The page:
Monday, November 26, 2012

Pleasing scripts smell almost like news

Last night, Mohammed Tawfeeq (CNN) filed a report that asserted the holiday (Ashura) was free of violence ("passed without significant violence in Iraq Sunday").  It would be more correct to say it passed with only one known incident (at present, only one).  AFP reported late yesterday that a Diyala Province bombing injured ten of them.  Jane Arraf (Al Jazeera) did a better job than CNN by emphasizing Karbala free of bombings in her report (the headline is incorrect since Diyala Province did see a bombing).

In their reports, CNN  and Al Jazeera all reveal some basis other than news.  I don't know how else to put that.

When Moqtada al-Sadr's bloc -- which was part of Nouri's Shi'ite coalition -- lodges a charge that Nouri's son is part of the corruption in the Russian arms deal, that's news.  In fact, all that's going on in Iraq is news.  So why you want to write about a holiday, after it's over, and sing hoseannas is beyond me. 

Saturday, All Iraq News reported that Nouri's son is now accused of being part of the alleged corruption.  Ahmed al-Maliki has long been accused of benefitting from nepotism but now the Sadr bloc has accused him of being in on the corruption.  Sunday morning, Kitabat reported on it.  Both also noted that Ali al-Dabbagh's public denial last week of being involved in the deal has not cleared him of charges of corruption.  This is news.  And certainly, when Nouri was strutting around announcing he has signed the $4.2 billion dollar deal, Al Jazeera and CNN treated it as news.  Now that the deal's imploded, now that Nouri's son is being implicated in the deal, now that Parliament wants to hold hearings, where is the media that was so eager to promote Nouri's 'great victory'?

Oh, that's right.  They're ignoring what happened in Diyala yesterday so they can pretend Iraq was free of violence on Sunday.

Maybe everyone needs a refresher course on news?  Specifically, that news isn't what fits your pre-ordained and pleasing script but news is what actually happens.

They ignore the charges against Nouri's son, they ignore the Baghdad-Erbil issues (we'll cover that in the next entry) but they rush to inform you Iraq was free of violence yesterday.

Even though it wasn't.

Because Diyala is a part of Iraq and because 10 pilgrims injured is major.  It certainly was major to everyone of the ten injured and everyone around when the bombing took place.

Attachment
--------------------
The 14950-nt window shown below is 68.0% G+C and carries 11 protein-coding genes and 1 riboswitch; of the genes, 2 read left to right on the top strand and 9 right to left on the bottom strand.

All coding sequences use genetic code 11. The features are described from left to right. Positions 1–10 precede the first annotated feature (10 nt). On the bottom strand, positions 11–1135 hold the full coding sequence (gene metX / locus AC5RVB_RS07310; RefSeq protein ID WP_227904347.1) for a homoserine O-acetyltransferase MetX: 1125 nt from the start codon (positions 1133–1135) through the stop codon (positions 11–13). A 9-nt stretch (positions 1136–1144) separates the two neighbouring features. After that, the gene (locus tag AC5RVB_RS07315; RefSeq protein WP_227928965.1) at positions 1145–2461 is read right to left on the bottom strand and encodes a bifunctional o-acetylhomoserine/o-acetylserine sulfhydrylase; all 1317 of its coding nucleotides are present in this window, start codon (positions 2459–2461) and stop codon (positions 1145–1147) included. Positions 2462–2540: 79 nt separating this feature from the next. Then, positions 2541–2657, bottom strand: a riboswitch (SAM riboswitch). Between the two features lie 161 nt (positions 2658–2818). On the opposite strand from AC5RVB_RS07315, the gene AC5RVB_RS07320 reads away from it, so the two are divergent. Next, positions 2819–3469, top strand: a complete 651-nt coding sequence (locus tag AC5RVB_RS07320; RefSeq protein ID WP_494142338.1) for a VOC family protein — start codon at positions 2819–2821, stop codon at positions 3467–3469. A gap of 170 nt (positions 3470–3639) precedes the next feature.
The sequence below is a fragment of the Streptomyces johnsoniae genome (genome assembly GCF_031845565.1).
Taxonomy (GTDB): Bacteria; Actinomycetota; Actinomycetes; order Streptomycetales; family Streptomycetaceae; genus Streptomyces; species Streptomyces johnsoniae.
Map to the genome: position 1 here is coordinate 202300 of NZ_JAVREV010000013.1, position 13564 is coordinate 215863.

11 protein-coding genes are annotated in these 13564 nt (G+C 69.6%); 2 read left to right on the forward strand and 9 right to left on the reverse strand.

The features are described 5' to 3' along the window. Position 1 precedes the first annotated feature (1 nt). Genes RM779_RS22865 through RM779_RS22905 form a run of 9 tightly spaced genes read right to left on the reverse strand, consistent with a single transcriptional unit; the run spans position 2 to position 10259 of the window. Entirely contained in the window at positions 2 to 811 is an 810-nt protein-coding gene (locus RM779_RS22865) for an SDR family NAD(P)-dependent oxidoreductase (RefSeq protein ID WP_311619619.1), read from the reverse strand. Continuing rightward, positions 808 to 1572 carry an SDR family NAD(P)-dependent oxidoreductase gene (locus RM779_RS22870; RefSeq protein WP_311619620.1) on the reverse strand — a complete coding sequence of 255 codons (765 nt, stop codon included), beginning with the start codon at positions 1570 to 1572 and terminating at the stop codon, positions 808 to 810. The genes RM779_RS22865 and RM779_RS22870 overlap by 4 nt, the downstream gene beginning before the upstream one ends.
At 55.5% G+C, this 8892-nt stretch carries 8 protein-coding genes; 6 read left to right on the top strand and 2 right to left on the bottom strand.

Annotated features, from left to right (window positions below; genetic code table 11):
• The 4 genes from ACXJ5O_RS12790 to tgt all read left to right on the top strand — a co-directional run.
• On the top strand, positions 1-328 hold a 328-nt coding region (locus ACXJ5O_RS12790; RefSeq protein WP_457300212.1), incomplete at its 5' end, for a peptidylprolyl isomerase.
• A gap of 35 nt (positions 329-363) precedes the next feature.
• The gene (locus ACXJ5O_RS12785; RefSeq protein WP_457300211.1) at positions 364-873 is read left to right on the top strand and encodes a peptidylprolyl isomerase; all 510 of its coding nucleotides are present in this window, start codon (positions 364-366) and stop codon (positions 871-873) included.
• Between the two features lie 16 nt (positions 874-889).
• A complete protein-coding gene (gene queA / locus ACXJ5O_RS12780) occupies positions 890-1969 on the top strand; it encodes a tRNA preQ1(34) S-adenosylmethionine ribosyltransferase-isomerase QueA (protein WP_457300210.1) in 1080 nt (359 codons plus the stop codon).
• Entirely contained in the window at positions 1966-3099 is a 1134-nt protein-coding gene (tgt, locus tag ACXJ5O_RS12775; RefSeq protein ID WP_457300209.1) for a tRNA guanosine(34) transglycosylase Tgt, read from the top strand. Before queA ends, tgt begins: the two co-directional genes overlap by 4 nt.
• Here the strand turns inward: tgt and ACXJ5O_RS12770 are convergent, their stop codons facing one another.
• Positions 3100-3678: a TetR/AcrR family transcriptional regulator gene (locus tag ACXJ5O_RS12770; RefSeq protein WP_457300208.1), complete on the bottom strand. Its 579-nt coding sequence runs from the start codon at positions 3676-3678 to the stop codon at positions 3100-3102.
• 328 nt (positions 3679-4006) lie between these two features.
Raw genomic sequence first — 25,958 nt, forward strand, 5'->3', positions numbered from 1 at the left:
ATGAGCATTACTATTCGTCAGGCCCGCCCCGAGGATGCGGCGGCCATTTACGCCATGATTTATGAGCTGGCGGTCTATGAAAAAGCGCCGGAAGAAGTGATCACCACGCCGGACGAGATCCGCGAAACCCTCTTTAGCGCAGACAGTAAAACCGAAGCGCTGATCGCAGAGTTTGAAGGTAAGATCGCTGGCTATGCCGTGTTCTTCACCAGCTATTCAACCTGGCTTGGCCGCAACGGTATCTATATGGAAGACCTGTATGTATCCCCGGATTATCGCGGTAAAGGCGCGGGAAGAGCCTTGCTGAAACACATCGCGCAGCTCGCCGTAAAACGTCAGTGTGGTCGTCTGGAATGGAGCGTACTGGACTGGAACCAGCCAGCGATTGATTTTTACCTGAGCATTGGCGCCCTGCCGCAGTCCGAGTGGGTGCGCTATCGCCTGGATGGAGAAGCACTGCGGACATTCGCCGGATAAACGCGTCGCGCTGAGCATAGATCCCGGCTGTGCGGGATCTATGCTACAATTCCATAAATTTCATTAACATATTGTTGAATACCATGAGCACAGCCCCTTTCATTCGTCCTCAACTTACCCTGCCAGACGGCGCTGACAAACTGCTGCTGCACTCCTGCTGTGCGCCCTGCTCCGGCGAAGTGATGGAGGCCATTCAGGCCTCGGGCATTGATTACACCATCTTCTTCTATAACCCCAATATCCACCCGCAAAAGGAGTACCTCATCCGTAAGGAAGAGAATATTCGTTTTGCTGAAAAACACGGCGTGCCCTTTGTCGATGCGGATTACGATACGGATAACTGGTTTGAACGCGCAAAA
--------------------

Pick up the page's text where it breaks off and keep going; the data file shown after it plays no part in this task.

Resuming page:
But again pleasing scripts dominate.  

At least CNN still files on Iraq.  One of the few US outlets that bothers to.

These days, Iraq has a better chance of making it into the US newspapers via letters to the editor.  Caroline Bridgman-Rees writes to the editors of the New Hamsphire Register about Iraq:

Yifat Susskind, executive director of Madre, an international women’s organization based in New York, its partner organization OWFI, Women’s Freedom in Iraq, and other concerned groups have testified that chemical weapons such as depleted uranium and white phosphorus were tested and used by the American military in Iraq and then indiscriminately discarded near homes, schools, and playgrounds in many cities.

Bonnie reminds that Isaiah's The World Today Just Nuts "The Idiotic Susan Rice" and "Sunset Jackson" went up yesterday.   "Tom Hayden Democrats" went up yesterday.   On this week's Law and Disorder Radio,  an hour long program that airs Monday mornings at 9:00 a.m. EST on WBAI and around the country throughout the week, hosted by attorneys Heidi Boghosian, Michael S. Smith and Michael Ratner (Center for Constitutional Rights) topics addressed include Jeremey Hammond, Gaza, Israel being the third largest arms seller worldwide, Iyad Burnat on Palestine, and Jim Douglas on JFK.

The e-mail address for this site is

law and disorder radio
michael s. smith
heidi boghosian
michael ratner

iraq iraq iraq iraq iraq iraq